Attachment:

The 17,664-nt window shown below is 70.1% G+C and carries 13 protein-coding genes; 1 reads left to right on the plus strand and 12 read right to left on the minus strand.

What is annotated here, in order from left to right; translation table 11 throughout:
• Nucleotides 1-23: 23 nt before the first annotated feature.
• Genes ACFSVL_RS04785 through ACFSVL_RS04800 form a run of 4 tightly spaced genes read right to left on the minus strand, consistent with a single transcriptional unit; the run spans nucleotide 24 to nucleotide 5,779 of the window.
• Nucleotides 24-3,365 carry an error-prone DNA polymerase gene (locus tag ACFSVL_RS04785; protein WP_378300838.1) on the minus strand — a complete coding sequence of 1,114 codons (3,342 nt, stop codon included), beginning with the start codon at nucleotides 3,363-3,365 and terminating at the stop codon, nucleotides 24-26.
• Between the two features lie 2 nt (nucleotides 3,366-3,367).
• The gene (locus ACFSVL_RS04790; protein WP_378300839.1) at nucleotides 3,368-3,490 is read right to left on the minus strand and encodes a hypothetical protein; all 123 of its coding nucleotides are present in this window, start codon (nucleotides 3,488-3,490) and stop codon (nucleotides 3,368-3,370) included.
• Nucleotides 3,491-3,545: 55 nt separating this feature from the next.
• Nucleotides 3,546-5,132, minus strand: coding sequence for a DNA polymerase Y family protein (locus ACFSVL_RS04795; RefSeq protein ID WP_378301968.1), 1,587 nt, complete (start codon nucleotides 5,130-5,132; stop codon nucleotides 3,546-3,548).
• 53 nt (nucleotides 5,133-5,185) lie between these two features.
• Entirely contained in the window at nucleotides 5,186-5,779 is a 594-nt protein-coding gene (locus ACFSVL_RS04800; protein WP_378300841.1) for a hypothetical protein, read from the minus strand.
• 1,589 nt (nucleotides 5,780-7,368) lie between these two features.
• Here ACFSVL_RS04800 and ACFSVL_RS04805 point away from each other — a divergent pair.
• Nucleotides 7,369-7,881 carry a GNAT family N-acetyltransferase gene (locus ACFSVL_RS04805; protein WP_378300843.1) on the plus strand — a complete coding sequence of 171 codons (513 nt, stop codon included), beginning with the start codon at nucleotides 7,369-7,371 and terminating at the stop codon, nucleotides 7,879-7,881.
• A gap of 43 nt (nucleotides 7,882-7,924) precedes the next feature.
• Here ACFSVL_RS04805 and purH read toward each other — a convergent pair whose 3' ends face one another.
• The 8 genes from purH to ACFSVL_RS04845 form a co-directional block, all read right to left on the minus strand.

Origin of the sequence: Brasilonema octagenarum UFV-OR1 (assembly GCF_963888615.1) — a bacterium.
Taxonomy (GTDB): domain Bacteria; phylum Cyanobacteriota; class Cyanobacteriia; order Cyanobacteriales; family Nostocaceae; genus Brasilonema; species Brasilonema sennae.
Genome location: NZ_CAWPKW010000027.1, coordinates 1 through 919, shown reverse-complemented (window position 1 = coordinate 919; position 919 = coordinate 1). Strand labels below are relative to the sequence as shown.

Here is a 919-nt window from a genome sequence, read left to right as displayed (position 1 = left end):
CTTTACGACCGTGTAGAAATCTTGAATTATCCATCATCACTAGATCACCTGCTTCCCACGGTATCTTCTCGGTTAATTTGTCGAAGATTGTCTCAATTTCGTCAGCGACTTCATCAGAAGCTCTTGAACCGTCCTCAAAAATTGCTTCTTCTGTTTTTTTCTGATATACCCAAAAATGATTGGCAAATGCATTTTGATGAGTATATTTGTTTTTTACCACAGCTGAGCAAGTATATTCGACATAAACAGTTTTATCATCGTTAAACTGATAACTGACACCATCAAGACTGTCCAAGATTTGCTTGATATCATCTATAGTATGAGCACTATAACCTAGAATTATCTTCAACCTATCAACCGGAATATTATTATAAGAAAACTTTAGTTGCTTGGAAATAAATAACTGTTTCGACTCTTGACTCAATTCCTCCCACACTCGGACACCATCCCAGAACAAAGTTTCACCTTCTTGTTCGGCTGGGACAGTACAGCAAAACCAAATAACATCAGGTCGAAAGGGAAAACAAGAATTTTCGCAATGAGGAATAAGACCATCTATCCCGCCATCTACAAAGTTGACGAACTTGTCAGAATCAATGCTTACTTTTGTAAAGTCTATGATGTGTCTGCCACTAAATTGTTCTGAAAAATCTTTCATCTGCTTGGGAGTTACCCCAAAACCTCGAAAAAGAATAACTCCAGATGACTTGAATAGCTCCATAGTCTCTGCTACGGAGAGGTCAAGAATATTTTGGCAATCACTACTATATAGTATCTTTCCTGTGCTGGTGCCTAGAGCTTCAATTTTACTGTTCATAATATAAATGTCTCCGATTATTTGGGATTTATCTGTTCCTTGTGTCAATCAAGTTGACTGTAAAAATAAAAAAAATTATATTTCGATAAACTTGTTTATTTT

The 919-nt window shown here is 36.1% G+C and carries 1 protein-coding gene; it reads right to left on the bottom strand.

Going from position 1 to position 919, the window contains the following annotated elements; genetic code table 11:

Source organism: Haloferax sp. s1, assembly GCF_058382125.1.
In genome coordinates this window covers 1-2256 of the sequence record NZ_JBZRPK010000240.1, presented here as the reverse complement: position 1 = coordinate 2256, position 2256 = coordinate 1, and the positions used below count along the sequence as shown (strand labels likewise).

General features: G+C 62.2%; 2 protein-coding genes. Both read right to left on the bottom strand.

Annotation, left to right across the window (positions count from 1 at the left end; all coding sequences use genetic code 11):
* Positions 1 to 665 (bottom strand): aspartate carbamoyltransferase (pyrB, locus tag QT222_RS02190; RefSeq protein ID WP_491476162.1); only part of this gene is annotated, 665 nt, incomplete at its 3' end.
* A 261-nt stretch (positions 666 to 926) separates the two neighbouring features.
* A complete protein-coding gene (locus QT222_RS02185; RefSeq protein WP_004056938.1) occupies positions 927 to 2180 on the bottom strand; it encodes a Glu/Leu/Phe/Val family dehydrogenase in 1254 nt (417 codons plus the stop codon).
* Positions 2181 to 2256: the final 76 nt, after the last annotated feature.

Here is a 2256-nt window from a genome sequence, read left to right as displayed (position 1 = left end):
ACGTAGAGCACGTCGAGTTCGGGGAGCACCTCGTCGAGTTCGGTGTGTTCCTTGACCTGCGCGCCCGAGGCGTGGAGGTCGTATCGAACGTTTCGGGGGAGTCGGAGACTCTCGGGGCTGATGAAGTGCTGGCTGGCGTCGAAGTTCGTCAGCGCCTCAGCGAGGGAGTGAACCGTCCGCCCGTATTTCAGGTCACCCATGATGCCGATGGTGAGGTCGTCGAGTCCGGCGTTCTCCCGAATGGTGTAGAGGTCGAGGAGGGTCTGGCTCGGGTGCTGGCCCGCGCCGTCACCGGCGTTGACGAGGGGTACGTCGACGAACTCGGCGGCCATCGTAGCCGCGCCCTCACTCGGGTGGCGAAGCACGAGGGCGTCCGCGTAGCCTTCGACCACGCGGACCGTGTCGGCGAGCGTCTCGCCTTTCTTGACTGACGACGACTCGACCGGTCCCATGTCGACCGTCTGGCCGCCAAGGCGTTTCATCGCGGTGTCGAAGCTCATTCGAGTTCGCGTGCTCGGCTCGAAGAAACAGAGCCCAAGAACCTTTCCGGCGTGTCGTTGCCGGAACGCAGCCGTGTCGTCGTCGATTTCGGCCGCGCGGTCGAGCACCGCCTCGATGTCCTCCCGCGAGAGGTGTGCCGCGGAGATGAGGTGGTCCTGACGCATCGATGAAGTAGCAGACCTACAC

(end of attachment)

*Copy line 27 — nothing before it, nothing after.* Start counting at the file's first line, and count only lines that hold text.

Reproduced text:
General features: G+C 62.2%; 2 protein-coding genes. Both read right to left on the bottom strand.